Prologue: 2009 Joint Meeting of Spondyloarthritis Research and Therapy Network (SPARTAN) and International Genetics of Ankylosing Spondylitis (IGAS)
University of Texas, Houston, Texas, USA. The Journal of Rheumatology
(Impact Factor: 3.19).
12/2010; 37(12):2604-5. DOI: 10.3899/jrheum.100888
In July 2009, a 3-day conference was held in Houston, Texas, USA, by members of several groups: the Spondyloarthritis Research and Therapy Network (SPARTAN); the International Genetics of Ankylosing Spondylitis (IGAS); and interested members of the Pan American League of Associations of Rheumatology (PANLAR). The purpose of this meeting was to bring together physician scientists, clinicians, and educators from around the world who are working together to improve their understanding of spondyloarthritis (SpA). In addition to the annual educational and Fellows sessions for SPARTAN members, the conference included a one-day international meeting dedicated to the role of HLA-B27, along with a series of sessions that summarized advances among various collaborative groups and defined opportunities for future genetic initiatives. This supplement provides a review of the SPARTAN and IGAS meetings.
Available from: Kalyani Nair
- "In the concluding section on Avenues for future research in an early review , the suggestion was raised, " also axial muscle tension may be a factor in these degenerative spinal syndromes " . The early suspicion that axial myofascial hypertonicity could predispose to AS  has remained consistent with advances achieved in clinical research, immunogenetics, and molecular biology  . However, the hypothesis has not yet been directly confirmed, due to lack of reported quantitative measurements and research on such mechanisms. "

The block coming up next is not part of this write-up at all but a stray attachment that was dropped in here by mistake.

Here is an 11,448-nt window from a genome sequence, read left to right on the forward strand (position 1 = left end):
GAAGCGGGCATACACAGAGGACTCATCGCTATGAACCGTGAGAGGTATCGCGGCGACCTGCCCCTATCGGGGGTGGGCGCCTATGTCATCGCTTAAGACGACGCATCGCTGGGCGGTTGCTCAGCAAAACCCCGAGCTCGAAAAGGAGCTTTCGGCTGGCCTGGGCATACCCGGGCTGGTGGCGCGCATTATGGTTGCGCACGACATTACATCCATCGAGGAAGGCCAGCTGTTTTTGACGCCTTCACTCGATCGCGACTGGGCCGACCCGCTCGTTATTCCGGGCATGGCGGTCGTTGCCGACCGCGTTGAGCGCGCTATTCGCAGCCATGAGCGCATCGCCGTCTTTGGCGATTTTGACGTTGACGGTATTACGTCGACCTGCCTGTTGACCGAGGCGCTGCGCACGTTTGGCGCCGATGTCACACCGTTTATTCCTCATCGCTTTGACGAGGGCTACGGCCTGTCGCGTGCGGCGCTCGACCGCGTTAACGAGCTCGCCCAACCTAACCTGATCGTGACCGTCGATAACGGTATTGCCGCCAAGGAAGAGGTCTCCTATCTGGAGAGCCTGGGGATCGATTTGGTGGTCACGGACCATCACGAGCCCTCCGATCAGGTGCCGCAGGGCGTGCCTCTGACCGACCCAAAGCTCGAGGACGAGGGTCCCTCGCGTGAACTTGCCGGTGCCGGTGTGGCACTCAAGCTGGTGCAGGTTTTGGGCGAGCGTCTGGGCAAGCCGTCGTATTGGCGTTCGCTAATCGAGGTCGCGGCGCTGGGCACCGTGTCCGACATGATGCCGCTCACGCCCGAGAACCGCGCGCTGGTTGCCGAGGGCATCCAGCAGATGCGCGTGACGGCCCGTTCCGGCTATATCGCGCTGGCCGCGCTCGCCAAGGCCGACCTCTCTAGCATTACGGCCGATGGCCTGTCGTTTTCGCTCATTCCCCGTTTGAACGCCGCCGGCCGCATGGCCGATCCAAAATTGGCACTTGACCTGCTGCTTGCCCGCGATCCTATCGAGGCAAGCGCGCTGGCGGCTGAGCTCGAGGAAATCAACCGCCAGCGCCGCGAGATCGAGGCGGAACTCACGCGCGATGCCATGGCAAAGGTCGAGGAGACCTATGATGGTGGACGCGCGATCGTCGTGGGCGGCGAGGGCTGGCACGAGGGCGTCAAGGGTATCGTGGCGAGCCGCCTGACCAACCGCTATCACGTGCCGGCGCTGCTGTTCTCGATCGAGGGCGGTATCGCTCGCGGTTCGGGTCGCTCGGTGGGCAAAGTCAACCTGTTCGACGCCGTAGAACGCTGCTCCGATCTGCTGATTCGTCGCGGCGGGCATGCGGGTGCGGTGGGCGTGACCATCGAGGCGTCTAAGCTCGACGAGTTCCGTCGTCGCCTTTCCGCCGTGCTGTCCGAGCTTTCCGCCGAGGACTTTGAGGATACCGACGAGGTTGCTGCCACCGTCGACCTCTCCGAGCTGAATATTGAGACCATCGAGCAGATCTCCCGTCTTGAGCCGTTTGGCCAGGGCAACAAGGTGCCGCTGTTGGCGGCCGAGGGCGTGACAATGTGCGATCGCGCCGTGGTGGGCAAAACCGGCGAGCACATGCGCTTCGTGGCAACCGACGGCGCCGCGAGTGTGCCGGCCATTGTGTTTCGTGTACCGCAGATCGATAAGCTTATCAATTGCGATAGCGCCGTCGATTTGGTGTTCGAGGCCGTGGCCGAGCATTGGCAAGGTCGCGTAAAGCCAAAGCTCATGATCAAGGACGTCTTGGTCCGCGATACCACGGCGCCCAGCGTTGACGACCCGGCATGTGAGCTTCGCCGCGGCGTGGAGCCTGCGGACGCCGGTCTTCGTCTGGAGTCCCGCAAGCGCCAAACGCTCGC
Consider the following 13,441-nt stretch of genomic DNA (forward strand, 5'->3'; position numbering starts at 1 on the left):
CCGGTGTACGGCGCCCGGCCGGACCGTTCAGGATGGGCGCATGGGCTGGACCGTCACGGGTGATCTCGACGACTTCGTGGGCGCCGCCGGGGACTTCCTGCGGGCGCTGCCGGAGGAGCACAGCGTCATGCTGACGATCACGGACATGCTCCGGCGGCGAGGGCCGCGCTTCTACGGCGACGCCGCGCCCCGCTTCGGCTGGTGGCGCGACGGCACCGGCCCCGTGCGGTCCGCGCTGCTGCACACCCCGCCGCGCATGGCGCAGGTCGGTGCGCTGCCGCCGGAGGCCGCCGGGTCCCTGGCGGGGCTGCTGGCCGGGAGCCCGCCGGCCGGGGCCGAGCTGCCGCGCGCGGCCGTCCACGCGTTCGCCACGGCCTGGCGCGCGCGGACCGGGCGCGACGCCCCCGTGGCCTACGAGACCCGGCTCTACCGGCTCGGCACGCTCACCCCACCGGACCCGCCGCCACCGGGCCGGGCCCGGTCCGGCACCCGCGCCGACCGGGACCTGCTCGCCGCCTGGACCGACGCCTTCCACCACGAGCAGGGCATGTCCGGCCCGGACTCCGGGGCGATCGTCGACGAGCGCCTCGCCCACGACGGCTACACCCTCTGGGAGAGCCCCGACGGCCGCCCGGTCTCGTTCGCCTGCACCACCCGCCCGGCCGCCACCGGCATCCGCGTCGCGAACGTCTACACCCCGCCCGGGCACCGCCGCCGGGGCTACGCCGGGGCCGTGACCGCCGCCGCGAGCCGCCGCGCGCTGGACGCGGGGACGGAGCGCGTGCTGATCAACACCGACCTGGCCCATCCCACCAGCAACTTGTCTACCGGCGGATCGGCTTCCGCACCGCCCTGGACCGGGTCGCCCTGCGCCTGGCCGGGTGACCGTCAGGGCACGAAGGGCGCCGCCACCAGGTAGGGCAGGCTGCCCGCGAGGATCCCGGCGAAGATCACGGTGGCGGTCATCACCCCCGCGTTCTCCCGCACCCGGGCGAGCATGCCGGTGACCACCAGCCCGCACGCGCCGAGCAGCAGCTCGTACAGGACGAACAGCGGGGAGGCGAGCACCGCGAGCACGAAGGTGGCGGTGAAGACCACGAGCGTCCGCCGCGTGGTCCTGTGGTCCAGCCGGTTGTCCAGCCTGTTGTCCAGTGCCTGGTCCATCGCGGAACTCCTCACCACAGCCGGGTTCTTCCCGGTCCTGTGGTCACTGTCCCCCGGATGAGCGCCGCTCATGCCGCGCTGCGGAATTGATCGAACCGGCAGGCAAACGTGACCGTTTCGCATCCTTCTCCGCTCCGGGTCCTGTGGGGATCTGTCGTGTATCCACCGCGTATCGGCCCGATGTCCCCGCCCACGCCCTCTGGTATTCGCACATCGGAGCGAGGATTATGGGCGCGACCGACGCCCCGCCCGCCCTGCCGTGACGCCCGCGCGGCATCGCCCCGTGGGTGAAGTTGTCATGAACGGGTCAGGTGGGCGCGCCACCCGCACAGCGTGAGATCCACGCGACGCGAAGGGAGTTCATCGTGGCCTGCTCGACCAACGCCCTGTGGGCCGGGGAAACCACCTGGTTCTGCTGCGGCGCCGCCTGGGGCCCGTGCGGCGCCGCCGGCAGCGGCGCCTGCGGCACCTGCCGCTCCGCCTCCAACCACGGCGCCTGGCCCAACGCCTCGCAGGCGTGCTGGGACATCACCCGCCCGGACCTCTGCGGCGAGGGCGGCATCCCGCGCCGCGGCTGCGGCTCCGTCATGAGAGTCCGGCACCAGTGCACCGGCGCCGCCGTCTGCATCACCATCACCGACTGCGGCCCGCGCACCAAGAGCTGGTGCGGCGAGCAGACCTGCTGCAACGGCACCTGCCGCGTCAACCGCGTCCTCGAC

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ABSTRACT: Ankylosing spondylitis (AS) is not fully explained by inflammatory processes. Clinical, epidemiological, genetic, and course of disease features indicate additional host-related risk processes and predispositions. Collectively, the pattern of predisposition to onset in adolescent and young adult ages, male preponderance, and widely varied severity of AS is unique among rheumatic diseases. However, this pattern could reflect biomechanical and structural differences between the sexes, naturally occurring musculoskeletal changes over life cycles, and a population polymorphism. During juvenile development, the body is more flexible and weaker than during adolescent maturation and young adulthood, when strengthening and stiffening considerably increase. During middle and later ages, the musculoskeletal system again weakens. The novel concept of an innate axial myofascial hypertonicity reflects basic mechanobiological principles in human function, tissue reactivity, and pathology. However, these processes have been little studied and require critical testing. The proposed physical mechanisms likely interact with recognized immunobiological pathways. The structural biomechanical processes and tissue reactions might possibly precede initiation of other AS-related pathways. Research in the combined structural mechanobiology and immunobiology processes promises to improve understanding of the initiation and perpetuation of AS than prevailing concepts. The combined processes might better explain characteristic enthesopathic and inflammatory processes in AS.
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ABSTRACT: The Spondyloarthritis Research and Therapy Network (SPARTAN) is a network of health care professionals who are dedicated to research, awareness and treatment of ankylosing spondylitis and related forms of spondyloarthritis (SpA). Members meet yearly to promote research, education and treatment of SpA. The SPARTAN 2010 meeting was held on July 23 to 24 in Houston, Texas. Major presentations were given on structural bone changes in SpA, the sensitivity and specificity of magnetic resonance imaging in early SpA, mycobacterial infections in this era of modern biologic therapies and findings from the U.S. National Health and Nutrition Examination Surveys for ankylosing spondylitis, SpA and inflammatory back pain. Additional country-specific presentations on the epidemiology of SpA were provided by representatives of North America, Central America, Brazil, Argentina, Colombia and Mexico. These topics were all developed into separate contributions contained in this in-issue supplement and summarized herein.
Available from: jrheum.org
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